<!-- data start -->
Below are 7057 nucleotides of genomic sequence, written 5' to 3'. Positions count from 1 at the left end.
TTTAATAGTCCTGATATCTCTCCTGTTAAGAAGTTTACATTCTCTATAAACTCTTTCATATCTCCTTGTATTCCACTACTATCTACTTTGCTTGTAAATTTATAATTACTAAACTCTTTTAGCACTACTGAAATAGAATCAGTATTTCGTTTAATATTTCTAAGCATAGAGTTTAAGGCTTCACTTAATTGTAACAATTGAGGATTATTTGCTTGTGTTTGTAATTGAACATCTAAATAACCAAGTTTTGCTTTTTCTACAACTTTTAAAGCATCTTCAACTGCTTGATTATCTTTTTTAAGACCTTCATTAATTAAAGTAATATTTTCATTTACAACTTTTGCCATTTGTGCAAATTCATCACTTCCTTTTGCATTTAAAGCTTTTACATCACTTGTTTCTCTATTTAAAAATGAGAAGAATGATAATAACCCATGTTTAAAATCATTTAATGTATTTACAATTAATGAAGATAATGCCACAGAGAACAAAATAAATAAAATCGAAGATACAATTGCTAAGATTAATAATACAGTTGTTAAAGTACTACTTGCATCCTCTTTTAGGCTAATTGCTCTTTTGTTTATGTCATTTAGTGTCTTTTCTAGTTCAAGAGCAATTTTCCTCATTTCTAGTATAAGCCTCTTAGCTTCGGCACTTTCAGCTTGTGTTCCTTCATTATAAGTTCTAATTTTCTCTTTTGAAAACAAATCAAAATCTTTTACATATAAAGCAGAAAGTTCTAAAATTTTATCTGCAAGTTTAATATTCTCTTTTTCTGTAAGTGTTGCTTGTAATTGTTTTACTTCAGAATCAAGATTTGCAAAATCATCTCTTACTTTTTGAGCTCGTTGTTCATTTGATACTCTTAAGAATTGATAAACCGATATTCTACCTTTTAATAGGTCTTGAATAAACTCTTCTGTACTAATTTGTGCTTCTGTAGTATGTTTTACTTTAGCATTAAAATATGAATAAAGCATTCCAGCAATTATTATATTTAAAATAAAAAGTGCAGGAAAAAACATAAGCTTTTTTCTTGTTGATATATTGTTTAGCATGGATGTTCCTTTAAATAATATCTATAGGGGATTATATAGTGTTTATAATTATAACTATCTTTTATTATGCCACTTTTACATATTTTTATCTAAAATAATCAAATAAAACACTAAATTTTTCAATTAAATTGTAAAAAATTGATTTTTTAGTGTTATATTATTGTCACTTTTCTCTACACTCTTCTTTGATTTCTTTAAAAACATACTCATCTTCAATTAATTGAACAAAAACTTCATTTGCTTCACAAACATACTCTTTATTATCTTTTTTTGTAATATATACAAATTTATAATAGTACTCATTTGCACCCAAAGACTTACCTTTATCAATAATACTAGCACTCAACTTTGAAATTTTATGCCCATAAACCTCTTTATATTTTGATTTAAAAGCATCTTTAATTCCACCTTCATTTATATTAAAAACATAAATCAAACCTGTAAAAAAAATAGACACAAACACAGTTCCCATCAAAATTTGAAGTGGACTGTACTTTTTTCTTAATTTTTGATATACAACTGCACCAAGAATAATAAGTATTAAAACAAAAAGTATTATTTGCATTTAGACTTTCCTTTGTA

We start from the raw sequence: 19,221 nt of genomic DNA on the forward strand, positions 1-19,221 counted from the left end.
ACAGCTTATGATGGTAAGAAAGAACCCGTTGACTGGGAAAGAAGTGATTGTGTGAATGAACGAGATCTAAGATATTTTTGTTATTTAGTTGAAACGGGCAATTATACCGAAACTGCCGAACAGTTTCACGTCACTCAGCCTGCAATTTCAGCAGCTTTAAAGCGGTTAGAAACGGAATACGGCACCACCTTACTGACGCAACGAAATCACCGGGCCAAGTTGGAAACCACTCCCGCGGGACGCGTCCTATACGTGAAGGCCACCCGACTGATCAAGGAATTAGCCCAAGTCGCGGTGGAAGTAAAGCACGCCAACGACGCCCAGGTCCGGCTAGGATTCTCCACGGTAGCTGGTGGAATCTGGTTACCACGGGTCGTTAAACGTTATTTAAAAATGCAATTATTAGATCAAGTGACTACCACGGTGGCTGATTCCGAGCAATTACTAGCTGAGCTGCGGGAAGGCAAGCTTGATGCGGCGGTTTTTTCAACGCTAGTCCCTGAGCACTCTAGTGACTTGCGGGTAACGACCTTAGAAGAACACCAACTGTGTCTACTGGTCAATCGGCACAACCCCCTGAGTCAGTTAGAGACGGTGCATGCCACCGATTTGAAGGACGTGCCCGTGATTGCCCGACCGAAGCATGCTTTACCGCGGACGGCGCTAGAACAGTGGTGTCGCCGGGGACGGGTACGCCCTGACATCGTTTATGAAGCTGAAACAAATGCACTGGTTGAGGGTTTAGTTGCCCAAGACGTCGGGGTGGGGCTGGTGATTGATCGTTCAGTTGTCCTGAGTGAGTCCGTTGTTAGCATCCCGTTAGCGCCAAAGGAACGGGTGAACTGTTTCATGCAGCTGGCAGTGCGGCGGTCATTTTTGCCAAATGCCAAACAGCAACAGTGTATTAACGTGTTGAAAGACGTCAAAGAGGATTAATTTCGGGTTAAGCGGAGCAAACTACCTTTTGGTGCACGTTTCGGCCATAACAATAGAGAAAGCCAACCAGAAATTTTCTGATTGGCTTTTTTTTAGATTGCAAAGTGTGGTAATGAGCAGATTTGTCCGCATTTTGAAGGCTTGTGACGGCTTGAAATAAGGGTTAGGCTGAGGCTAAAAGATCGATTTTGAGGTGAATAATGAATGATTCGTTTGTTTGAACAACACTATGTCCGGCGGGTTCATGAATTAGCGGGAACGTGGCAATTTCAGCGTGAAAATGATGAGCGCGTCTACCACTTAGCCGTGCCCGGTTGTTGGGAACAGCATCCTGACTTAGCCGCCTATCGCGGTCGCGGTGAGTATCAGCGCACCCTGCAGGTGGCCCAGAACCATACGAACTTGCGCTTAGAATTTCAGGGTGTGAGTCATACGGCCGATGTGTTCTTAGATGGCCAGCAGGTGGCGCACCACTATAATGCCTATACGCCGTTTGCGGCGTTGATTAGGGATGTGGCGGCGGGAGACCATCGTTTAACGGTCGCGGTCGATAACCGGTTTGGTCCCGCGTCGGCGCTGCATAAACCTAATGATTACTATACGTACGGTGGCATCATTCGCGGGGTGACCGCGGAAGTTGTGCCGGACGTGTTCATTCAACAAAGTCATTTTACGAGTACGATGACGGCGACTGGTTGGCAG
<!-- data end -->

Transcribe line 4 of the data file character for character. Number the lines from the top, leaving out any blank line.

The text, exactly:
ACAGCTTATGATGGTAAGAAAGAACCCGTTGACTGGGAAAGAAGTGATTGTGTGAATGAACGAGATCTAAGATATTTTTGTTATTTAGTTGAAACGGGCAATTATACCGAAACTGCCGAACAGTTTCACGTCACTCAGCCTGCAATTTCAGCAGCTTTAAAGCGGTTAGAAACGGAATACGGCACCACCTTACTGACGCAACGAAATCACCGGGCCAAGTTGGAAACCACTCCCGCGGGACGCGTCCTATACGTGAAGGCCACCCGACTGATCAAGGAATTAGCCCAAGTCGCGGTGGAAGTAAAGCACGCCAACGACGCCCAGGTCCGGCTAGGATTCTCCACGGTAGCTGGTGGAATCTGGTTACCACGGGTCGTTAAACGTTATTTAAAAATGCAATTATTAGATCAAGTGACTACCACGGTGGCTGATTCCGAGCAATTACTAGCTGAGCTGCGGGAAGGCAAGCTTGATGCGGCGGTTTTTTCAACGCTAGTCCCTGAGCACTCTAGTGACTTGCGGGTAACGACCTTAGAAGAACACCAACTGTGTCTACTGGTCAATCGGCACAACCCCCTGAGTCAGTTAGAGACGGTGCATGCCACCGATTTGAAGGACGTGCCCGTGATTGCCCGACCGAAGCATGCTTTACCGCGGACGGCGCTAGAACAGTGGTGTCGCCGGGGACGGGTACGCCCTGACATCGTTTATGAAGCTGAAACAAATGCACTGGTTGAGGGTTTAGTTGCCCAAGACGTCGGGGTGGGGCTGGTGATTGATCGTTCAGTTGTCCTGAGTGAGTCCGTTGTTAGCATCCCGTTAGCGCCAAAGGAACGGGTGAACTGTTTCATGCAGCTGGCAGTGCGGCGGTCATTTTTGCCAAATGCCAAACAGCAACAGTGTATTAACGTGTTGAAAGACGTCAAAGAGGATTAATTTCGGGTTAAGCGGAGCAAACTACCTTTTGGTGCACGTTTCGGCCATAACAATAGAGAAAGCCAACCAGAAATTTTCTGATTGGCTTTTTTTTAGATTGCAAAGTGTGGTAATGAGCAGATTTGTCCGCATTTTGAAGGCTTGTGACGGCTTGAAATAAGGGTTAGGCTGAGGCTAAAAGATCGATTTTGAGGTGAATAATGAATGATTCGTTTGTTTGAACAACACTATGTCCGGCGGGTTCATGAATTAGCGGGAACGTGGCAATTTCAGCGTGAAAATGATGAGCGCGTCTACCACTTAGCCGTGCCCGGTTGTTGGGAACAGCATCCTGACTTAGCCGCCTATCGCGGTCGCGGTGAGTATCAGCGCACCCTGCAGGTGGCCCAGAACCATACGAACTTGCGCTTAGAATTTCAGGGTGTGAGTCATACGGCCGATGTGTTCTTAGATGGCCAGCAGGTGGCGCACCACTATAATGCCTATACGCCGTTTGCGGCGTTGATTAGGGATGTGGCGGCGGGAGACCATCGTTTAACGGTCGCGGTCGATAACCGGTTTGGTCCCGCGTCGGCGCTGCATAAACCTAATGATTACTATACGTACGGTGGCATCATTCGCGGGGTGACCGCGGAAGTTGTGCCGGACGTGTTCATTCAACAAAGTCATTTTACGAGTACGATGACGGCGACTGGTTGGCAG